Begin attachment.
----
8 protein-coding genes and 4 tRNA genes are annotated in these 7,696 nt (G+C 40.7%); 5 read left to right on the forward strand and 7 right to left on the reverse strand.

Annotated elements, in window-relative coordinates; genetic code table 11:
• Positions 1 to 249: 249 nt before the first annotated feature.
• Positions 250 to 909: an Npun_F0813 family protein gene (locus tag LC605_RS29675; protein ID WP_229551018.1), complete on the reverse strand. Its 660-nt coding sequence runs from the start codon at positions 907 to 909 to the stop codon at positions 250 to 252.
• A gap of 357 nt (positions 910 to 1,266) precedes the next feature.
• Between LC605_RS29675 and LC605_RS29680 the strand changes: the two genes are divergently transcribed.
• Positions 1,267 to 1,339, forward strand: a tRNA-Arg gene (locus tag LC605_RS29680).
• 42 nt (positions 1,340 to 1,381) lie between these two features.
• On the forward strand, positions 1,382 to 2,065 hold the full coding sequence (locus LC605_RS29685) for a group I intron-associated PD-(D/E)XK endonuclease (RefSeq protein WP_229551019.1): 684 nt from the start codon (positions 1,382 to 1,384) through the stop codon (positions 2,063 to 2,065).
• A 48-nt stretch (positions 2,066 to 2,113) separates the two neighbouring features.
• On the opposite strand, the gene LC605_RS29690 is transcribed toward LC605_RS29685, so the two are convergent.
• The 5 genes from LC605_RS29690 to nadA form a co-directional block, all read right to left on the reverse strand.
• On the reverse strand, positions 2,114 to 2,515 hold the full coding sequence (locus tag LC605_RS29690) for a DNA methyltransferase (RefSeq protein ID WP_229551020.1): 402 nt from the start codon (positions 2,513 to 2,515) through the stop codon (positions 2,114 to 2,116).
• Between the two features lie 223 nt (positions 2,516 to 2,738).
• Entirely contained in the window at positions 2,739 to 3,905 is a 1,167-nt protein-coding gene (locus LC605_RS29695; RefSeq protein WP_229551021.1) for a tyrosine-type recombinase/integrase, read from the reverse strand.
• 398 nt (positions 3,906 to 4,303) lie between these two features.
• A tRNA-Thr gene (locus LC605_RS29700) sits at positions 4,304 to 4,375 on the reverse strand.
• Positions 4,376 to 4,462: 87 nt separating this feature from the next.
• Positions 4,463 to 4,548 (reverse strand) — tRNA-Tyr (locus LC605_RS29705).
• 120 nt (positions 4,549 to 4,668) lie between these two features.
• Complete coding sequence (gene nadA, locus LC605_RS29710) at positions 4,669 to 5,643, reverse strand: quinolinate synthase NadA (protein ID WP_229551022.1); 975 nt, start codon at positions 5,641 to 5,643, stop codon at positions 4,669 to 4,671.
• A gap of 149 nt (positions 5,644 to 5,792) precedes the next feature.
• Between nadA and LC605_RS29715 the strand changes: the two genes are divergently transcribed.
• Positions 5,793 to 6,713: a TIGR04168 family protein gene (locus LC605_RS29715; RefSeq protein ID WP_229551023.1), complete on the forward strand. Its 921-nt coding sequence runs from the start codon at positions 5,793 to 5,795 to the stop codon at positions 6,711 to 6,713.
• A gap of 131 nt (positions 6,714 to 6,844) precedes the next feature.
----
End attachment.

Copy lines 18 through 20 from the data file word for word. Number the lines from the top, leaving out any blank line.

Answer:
• Positions 4,376 to 4,462: 87 nt separating this feature from the next.
• Positions 4,463 to 4,548 (reverse strand) — tRNA-Tyr (locus LC605_RS29705).
• 120 nt (positions 4,549 to 4,668) lie between these two features.